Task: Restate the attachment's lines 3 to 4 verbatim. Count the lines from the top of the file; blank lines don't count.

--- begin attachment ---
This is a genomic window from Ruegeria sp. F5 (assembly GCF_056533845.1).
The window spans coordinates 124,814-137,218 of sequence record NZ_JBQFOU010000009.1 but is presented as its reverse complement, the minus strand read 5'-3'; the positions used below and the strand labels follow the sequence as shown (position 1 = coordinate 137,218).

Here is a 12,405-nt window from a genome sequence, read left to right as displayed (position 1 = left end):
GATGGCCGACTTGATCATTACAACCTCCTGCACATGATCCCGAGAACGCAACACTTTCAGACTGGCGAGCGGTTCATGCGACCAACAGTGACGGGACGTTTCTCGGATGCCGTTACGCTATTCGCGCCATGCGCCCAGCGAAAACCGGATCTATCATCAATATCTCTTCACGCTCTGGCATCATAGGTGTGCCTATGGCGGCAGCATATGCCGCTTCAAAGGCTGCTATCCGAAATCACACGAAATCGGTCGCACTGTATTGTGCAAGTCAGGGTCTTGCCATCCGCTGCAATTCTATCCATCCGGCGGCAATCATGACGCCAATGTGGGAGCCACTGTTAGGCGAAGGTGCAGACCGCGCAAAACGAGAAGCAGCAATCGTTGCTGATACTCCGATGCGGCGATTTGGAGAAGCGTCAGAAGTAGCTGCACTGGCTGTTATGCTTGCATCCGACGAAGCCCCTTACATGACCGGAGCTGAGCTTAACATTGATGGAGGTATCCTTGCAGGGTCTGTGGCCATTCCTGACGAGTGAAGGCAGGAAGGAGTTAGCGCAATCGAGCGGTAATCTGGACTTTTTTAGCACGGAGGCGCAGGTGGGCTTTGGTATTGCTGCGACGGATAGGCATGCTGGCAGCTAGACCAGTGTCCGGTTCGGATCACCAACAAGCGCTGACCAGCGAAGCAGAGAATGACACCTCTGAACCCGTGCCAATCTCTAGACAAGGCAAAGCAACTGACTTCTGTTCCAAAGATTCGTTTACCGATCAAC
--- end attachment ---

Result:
Here is a 12,405-nt window from a genome sequence, read left to right as displayed (position 1 = left end):
GATGGCCGACTTGATCATTACAACCTCCTGCACATGATCCCGAGAACGCAACACTTTCAGACTGGCGAGCGGTTCATGCGACCAACAGTGACGGGACGTTTCTCGGATGCCGTTACGCTATTCGCGCCATGCGCCCAGCGAAAACCGGATCTATCATCAATATCTCTTCACGCTCTGGCATCATAGGTGTGCCTATGGCGGCAGCATATGCCGCTTCAAAGGCTGCTATCCGAAATCACACGAAATCGGTCGCACTGTATTGTGCAAGTCAGGGTCTTGCCATCCGCTGCAATTCTATCCATCCGGCGGCAATCATGACGCCAATGTGGGAGCCACTGTTAGGCGAAGGTGCAGACCGCGCAAAACGAGAAGCAGCAATCGTTGCTGATACTCCGATGCGGCGATTTGGAGAAGCGTCAGAAGTAGCTGCACTGGCTGTTATGCTTGCATCCGACGAAGCCCCTTACATGACCGGAGCTGAGCTTAACATTGATGGAGGTATCCTTGCAGGGTCTGTGGCCATTCCTGACGAGTGAAGGCAGGAAGGAGTTAGCGCAATCGAGCGGTAATCTGGACTTTTTTAGCACGGAGGCGCAGGTGGGCTTTGGTATTGCTGCGACGGATAGGCATGCTGGCAGCTAGACCAGTGTCCGGTTCGGATCACCAACAAGCGCTGACCAGCGAAGCAGAGAATGACACCTCTGAACCCGTGCCAATCTCTAGACAAGGCAAAGCAACTGACTTCTGTTCCAAAGATTCGTTTACCGATCAAC